ShortBookandScribes #BookReview – How Far We Fall by Jane Shemilt @Janeshemilt @MichaelJBooks #BlogTour
I’m absolutely thrilled to be bringing you my review of How Far We Fall by Jane Shemilt today. My thanks to Jenny Platt from Michael Joseph/Penguin Random House for asking me to be a part of the blog tour and for providing a review copy.
The perfect couple
Meeting Albie gave Beth a fresh start – a chance to leave her past behind. Now she has her new husband; an ambitious, talented young neurosurgeon.
The perfect marriage
Their marriage gives Beth the safe haven she’s always wanted – with just one catch. Albie has no idea of the secrets she’s keeping. He doesn’t know that years ago, Beth had an affair with Ted, the boss helping Albie’s star ascend. Nor that the affair’s devastating ending will have consequences for their own future.
The perfect storm
So when Ted’s generous patronage begins to sour, Beth senses everything she’s built could crumble. And she sees an opportunity. To satisfy Albie’s ambitions, and her own obsessive desire for revenge . . .
She’ll keep her marriage and her secret safe.
But how far will the fall take them?
I appreciate Shakespeare’s impact on the world and know he was a great writer, but I can’t really get along with his work. I once went to see a play of Macbeth and I’m afraid I found it rather dull. So the fact that How Far We Fall is a modern day version of Macbeth was perhaps a little wasted on me. As I was reading though, there were little things that jogged my memory of that play, for instance the three witches. And having read up on Macbeth since finishing this book, I can see how very clever Jane Shemilt’s plotting and characterisations are and how well she has managed to stay true to that story whilst making How Far We Fall an utterly compelling story in its own right.
I really don’t think I can do justice to this book in my review but I’ll try and explain a bit more about how affecting, how engrossing it is.
The story centres around Beth, Albie and Ted. Beth is a theatre nurse, previously having worked alongside Ted. She also had an affair with him which ended badly. Ted is a brilliant neurosurgeon, self-assured, arrogant at times. He’s also Albie’s boss. Albie is up and coming, hoping to take over where Ted leaves off one day. He also falls in love with Beth. Oh, what a tangled web!
This is an intense story. One of power, revenge, ambition and betrayal. I loathed Ted throughout the whole book. He’s Svengali-like with his influence over Albie until Albie realises that Ted is playing him. Given that, and various aspects of his previous relationship with Beth, he was a man I could only dislike.
My feelings towards Albie and Beth were more complicated. Because of how Ted treated them I couldn’t help but side with them, but as the story proceeds the boundaries between what is acceptable or not are blurred by Ted’s behaviour.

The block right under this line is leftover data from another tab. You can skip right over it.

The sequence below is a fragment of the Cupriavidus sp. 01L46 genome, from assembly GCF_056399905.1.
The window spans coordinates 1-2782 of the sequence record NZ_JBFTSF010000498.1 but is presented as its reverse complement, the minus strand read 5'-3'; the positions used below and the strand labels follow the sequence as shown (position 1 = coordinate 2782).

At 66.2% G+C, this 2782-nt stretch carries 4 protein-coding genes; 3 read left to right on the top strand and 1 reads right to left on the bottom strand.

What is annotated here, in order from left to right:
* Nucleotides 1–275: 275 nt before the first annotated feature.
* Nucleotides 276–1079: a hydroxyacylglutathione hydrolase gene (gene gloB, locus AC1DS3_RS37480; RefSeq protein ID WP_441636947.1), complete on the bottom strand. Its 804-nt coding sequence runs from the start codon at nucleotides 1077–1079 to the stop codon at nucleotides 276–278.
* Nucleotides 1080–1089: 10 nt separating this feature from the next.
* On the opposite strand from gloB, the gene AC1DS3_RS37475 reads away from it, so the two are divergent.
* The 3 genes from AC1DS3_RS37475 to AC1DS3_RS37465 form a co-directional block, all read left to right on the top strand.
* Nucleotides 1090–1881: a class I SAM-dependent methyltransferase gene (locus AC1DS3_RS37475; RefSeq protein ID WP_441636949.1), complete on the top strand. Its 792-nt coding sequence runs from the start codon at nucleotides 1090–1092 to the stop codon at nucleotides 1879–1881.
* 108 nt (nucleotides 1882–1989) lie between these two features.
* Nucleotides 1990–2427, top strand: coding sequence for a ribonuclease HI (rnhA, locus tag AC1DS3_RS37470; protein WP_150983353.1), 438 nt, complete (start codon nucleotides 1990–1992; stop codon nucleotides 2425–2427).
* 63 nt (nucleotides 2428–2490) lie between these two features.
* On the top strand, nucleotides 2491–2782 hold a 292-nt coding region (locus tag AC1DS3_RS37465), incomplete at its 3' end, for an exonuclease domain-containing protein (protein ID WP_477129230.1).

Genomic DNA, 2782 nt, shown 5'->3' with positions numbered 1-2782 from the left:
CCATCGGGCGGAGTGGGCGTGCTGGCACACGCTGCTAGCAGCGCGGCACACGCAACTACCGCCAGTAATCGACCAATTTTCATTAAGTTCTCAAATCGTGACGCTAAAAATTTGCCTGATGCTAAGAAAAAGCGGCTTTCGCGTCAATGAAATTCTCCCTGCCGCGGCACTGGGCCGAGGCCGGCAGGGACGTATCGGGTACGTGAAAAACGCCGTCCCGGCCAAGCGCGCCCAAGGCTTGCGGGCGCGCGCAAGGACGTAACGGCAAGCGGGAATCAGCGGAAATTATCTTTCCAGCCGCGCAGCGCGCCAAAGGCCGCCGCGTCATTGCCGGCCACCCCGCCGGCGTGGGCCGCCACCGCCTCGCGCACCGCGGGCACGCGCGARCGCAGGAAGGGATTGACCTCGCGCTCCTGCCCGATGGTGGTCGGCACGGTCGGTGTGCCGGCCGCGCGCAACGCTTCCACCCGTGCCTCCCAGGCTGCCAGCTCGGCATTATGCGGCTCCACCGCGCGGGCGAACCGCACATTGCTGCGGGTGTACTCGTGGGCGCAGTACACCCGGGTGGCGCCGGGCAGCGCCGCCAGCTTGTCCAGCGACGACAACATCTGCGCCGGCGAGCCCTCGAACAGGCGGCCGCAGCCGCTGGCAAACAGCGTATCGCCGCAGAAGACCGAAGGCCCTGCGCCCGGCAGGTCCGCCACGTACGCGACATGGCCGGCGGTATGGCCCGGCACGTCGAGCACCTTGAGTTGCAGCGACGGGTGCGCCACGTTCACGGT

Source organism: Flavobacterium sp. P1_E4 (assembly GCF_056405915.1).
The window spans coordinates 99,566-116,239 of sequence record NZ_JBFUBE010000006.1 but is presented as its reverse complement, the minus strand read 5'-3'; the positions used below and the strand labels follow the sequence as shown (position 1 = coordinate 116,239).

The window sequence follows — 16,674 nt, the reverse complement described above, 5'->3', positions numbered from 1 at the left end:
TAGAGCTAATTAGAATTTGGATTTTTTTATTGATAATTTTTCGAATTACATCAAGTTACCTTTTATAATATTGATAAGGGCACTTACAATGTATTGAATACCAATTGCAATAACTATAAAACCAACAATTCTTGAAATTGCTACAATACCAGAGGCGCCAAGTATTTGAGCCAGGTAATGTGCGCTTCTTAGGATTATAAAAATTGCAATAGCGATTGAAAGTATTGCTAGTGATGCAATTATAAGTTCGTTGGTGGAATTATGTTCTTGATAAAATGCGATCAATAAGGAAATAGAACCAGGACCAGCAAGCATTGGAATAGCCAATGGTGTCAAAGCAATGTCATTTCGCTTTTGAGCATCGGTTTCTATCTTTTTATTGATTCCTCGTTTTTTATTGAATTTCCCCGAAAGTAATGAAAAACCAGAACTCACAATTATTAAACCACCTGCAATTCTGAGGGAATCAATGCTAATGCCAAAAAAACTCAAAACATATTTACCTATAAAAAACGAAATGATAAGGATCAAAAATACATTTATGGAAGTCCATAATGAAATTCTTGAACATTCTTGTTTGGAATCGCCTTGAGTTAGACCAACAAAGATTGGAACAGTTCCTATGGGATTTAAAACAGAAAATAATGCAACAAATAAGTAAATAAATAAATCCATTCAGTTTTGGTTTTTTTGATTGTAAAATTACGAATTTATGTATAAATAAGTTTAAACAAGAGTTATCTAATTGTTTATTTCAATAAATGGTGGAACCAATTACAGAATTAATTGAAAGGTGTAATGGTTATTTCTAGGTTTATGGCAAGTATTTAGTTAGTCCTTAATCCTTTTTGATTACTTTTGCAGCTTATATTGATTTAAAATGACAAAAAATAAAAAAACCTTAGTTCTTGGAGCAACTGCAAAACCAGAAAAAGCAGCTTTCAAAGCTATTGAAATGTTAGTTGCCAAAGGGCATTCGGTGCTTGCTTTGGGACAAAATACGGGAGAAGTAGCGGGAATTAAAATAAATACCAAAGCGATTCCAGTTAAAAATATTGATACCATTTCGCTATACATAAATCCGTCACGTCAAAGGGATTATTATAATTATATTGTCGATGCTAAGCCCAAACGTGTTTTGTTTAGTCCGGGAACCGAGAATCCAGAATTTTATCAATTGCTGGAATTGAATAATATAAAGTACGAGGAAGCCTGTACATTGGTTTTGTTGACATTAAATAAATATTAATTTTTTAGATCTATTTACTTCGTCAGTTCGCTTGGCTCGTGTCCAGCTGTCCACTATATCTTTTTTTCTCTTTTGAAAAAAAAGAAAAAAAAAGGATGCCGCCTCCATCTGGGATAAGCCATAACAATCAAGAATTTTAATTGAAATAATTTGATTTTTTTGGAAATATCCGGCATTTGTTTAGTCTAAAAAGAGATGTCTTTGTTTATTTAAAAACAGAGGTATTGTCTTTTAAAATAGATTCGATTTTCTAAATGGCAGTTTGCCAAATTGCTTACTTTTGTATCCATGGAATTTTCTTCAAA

I’ve read and enjoyed both of Jane Shemilt’s previous books but I think with this one she has gone onto another level. It’s such a clever book with some absolutely jaw-dropping moments where I actually commented out loud to myself about what the characters were doing. It’s not a book to rush, and actually I just couldn’t do so. It was one where I wanted to take in every detail, every nuance, every character trait, every brilliantly described location. Talking of the latter, the action is either set in London or the Scottish island of Jura. Both were so perfectly portrayed that it was almost as if I was there alongside them all, either in the Hampstead house or at the hospital, or alternatively on the remote, windswept and beautiful island.
I thought the level of detail about the operations that Ted and Albie were doing was brilliant. I soaked it all up and it’s quite obvious that GP Shemilt is using her own medical knowledge (and that of her neurosurgeon husband) to great effect. It always strikes me that there is so much that only medical staff see and that the rest of us are protected from. Not here though, we are not spared the detail. On that note, there’s quite a lot about animal testing in the storyline which I found quite difficult to read. However, it’s a part of medical research that goes on and it is very relevant to the story.
I think it’s obvious that I loved this book. It had a slow build up to some explosive events and it’s one of those that is staying with me after I’ve closed that last page. How Far We Fall is simply an exercise in masterful writing and deft plotting. It’s superb!
While working as a GP, Jane Shemilt completed a postgraduate diploma in Creative Writing at Bristol University and went on to study for the MA in Creative Writing at Bath Spa, gaining both with distinction. Her first novel, Daughter, was selected for the Richard & Judy Book Club, shortlisted for the Edgar Award and the Lucy Cavendish Fiction Prize, and went on to become the bestselling debut novel of 2014.
She and her husband, a professor of neurosurgery, have five children and live in Bristol.